14. The controller according to claim 1, further comprising: a fourth port configured to be coupled to a temperature sensor to receive an exhaust temperature signal that indicates a temperature of exhaust gas form the bio-fuel fire; and - 36 10302196vl a fifth port configured to be coupled to an air handler configured to supply air to the bio fuel fire, the fifth port being configured to transmit an air handler control signal to the air handler to control operation of the air handler; wherein the processor coupled to the fourth port and the fifth port and is further configured to: receive the exhaust temperature signal via the fourth port; and automatically generate the air handler control signal and send the air handler signal via the fifth port, such that the air handler increases the supply of air to the bio-fuel fire if the exhaust temperature signal indicates the exhaust gas is less than a sixth predetermined value.
15. The controller according to claim 14, wherein the sixth predetermined value is about 213 0 F.
16. The controller according to claim 14, wherein the processor is further configured to automatically calculate a temperature at which moisture is exhausted by the exhaust gas from the bio-fuel fire and set the sixth predetermined value to the calculated temperature.
17. The controller according to claim 1, further comprising: a fourth port configured to be coupled to a temperature sensor to receive an exhaust temperature signal that indicates a temperature of exhaust gas from the bio-fuel fire; and a fifth port configured to be coupled to an air handler configured to supply air to the bio fuel fire, the fifth port being configured to transmit an air handler control signal to the air handler to control operation of the air handler; wherein the processor is coupled to the fourth port and the fifth port and further configured to: receive the exhaust temperature signal via the fourth port; and automatically generate the air handler control signal and send the air handler control signal via the fifth port, such that the air handler control supplies air to the bio-fuel fire for a predetermined amount of time if the exhaust temperature signal indicates the exhaust gas is less than a seventh predetermined value.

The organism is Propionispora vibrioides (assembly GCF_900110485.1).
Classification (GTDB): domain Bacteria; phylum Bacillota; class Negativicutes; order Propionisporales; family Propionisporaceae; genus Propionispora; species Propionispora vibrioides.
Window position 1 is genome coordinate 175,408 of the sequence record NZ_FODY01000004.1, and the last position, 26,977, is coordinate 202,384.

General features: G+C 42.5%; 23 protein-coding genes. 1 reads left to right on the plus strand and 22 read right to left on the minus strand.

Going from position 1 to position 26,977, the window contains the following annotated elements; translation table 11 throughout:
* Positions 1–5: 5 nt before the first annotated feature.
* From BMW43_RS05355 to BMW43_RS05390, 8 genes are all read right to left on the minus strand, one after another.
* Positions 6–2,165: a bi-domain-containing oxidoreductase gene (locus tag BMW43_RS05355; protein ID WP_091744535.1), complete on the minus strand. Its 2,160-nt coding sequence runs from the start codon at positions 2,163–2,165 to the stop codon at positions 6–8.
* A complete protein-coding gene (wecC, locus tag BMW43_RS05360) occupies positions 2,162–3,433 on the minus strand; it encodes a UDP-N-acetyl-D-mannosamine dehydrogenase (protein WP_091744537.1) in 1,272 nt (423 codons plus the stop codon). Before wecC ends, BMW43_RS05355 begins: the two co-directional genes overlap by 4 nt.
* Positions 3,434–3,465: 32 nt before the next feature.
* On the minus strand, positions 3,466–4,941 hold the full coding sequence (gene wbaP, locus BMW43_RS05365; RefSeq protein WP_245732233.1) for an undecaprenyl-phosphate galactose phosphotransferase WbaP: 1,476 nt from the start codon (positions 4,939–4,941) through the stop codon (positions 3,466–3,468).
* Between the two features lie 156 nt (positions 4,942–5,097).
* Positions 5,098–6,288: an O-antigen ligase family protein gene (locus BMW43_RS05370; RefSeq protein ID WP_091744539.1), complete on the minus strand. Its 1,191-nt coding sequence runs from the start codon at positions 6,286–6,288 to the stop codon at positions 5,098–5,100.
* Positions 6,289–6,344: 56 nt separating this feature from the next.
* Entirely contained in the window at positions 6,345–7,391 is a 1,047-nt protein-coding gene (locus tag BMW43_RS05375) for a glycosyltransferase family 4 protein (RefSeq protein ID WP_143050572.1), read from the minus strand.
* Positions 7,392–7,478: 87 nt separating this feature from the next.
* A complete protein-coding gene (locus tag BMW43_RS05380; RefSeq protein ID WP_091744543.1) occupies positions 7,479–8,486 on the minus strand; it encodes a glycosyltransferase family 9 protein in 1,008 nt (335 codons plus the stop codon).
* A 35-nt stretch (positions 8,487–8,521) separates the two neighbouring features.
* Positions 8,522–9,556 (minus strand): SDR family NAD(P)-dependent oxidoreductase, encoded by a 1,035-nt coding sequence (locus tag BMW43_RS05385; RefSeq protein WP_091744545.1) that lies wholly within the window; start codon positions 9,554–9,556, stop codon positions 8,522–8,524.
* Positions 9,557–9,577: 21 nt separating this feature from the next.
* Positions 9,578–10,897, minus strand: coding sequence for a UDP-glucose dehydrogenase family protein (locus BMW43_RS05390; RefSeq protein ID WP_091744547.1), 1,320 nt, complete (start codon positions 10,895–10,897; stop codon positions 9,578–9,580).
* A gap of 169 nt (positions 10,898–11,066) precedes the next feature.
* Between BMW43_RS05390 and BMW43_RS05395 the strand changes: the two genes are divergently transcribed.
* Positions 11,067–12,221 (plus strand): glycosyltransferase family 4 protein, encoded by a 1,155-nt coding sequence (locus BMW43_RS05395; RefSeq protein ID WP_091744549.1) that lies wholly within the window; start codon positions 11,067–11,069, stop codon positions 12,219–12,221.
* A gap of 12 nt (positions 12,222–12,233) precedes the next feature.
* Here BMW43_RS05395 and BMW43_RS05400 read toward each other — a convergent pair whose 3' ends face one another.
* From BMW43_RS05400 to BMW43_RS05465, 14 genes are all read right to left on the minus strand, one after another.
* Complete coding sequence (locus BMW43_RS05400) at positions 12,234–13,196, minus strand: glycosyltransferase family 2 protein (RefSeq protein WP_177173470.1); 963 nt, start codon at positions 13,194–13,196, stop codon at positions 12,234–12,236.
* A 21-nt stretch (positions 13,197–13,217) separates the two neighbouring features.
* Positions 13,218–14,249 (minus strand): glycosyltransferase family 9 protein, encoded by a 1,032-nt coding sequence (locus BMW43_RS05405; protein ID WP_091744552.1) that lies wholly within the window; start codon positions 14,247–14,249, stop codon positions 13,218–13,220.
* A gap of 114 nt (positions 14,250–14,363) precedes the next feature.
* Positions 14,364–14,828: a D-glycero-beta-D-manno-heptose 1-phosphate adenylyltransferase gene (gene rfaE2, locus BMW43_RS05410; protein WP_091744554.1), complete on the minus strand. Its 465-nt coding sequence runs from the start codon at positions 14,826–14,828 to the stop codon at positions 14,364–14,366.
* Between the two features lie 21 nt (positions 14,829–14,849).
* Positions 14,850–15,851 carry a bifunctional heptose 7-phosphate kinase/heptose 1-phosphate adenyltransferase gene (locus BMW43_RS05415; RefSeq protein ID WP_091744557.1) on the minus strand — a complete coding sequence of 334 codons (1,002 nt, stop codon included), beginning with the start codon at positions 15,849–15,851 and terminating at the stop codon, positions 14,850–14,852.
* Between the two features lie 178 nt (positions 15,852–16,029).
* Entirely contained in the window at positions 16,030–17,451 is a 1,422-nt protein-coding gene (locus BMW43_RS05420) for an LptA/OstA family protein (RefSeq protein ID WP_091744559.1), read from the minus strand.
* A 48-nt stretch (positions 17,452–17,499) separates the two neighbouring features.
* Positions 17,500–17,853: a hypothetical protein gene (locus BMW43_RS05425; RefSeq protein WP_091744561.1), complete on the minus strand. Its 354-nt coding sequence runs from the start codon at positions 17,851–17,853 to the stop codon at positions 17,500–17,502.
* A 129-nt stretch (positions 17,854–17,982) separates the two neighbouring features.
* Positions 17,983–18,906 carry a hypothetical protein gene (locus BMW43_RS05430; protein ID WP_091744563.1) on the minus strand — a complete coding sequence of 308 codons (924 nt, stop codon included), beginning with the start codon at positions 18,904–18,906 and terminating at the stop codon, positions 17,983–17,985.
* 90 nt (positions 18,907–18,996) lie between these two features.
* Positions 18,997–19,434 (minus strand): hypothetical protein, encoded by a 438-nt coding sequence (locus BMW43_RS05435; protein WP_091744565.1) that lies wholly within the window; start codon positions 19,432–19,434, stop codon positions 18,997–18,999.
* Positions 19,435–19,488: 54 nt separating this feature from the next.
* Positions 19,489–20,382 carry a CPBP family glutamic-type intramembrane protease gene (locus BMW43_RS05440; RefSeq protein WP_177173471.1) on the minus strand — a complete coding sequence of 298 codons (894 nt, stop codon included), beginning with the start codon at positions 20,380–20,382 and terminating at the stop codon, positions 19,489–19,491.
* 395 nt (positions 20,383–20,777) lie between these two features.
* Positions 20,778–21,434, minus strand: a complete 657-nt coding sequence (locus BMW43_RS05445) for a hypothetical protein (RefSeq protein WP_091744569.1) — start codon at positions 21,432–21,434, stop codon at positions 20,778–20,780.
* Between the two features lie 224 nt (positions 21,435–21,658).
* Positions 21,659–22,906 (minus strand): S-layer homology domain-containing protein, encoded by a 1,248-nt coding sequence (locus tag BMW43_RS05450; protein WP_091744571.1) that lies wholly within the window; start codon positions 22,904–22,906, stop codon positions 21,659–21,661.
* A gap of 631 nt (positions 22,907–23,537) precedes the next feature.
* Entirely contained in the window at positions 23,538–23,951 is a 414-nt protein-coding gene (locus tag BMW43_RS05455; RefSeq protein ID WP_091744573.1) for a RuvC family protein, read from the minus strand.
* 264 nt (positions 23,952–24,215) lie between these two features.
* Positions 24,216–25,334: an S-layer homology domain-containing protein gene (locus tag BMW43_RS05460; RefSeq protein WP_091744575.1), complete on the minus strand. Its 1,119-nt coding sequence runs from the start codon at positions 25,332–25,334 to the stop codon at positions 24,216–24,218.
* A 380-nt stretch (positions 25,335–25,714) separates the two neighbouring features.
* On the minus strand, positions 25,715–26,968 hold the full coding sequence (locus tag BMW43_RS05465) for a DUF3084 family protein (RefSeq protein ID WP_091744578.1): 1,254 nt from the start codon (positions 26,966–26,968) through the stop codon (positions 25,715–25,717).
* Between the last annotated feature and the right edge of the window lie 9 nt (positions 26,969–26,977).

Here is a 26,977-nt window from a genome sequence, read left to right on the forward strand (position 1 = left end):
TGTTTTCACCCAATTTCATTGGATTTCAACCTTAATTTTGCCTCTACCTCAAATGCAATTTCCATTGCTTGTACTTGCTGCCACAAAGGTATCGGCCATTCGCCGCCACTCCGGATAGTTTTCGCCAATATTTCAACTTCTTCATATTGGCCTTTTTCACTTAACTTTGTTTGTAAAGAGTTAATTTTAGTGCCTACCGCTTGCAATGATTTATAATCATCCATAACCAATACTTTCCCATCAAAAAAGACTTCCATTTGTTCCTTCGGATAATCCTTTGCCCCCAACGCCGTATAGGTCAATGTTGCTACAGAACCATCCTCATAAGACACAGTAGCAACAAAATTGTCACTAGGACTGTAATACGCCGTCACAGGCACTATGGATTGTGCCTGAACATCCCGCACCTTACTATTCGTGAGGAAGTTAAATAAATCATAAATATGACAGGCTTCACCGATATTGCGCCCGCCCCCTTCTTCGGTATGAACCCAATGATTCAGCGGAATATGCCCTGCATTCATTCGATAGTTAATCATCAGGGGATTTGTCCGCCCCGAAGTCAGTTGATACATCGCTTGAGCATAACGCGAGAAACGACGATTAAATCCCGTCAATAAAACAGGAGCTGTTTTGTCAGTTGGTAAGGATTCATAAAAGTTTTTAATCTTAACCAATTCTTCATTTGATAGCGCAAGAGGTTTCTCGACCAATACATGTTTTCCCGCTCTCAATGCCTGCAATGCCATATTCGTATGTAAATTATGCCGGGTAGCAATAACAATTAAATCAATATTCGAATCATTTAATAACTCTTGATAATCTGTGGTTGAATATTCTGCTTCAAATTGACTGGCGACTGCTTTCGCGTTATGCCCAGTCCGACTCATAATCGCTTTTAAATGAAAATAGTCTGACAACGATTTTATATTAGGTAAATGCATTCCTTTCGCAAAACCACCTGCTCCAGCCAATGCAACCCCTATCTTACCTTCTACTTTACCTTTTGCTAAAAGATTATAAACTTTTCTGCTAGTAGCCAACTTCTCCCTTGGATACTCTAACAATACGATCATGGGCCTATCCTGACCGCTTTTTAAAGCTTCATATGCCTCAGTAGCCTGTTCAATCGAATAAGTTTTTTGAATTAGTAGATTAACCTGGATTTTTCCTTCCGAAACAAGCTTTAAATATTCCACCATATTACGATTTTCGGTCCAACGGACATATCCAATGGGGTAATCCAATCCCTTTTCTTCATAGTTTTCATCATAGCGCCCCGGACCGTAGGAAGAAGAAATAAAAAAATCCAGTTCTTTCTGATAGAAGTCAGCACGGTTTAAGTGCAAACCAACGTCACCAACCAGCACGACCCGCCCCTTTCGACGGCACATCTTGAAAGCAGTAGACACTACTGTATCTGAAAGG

18. The controller according to claim 17, wherein the processor is further configured to automatically generate the air handler control signal such that the air handler supplies air to the bio-fuel fire if the exhaust temperature signal indicates the exhaust gas is less than the seventh - 37 10302196vl predetermined value and the air handler has not been operated for at least a predetermined amount of time.
19. The controller according to claim 1, wherein the processor is further configured to automatically detect a low-fuel condition, based on frequency of operation of an air handler.
20. The controller according to claim 19, further comprising a wireless transmitter coupled to the controller, and the controller is configured to send a message, via the wireless transmitter, if the controller detects the low-fuel condition.